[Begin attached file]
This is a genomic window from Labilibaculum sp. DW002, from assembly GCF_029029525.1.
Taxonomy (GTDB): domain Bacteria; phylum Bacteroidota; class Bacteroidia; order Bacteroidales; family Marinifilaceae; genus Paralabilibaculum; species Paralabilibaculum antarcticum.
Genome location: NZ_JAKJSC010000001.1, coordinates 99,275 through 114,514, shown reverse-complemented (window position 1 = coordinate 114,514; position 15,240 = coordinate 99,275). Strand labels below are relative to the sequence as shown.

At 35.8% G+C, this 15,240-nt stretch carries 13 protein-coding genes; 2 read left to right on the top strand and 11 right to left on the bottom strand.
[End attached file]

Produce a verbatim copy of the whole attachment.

This is a genomic window from Labilibaculum sp. DW002, from assembly GCF_029029525.1.
Taxonomy (GTDB): domain Bacteria; phylum Bacteroidota; class Bacteroidia; order Bacteroidales; family Marinifilaceae; genus Paralabilibaculum; species Paralabilibaculum antarcticum.
Genome location: NZ_JAKJSC010000001.1, coordinates 99,275 through 114,514, shown reverse-complemented (window position 1 = coordinate 114,514; position 15,240 = coordinate 99,275). Strand labels below are relative to the sequence as shown.

At 35.8% G+C, this 15,240-nt stretch carries 13 protein-coding genes; 2 read left to right on the top strand and 11 right to left on the bottom strand.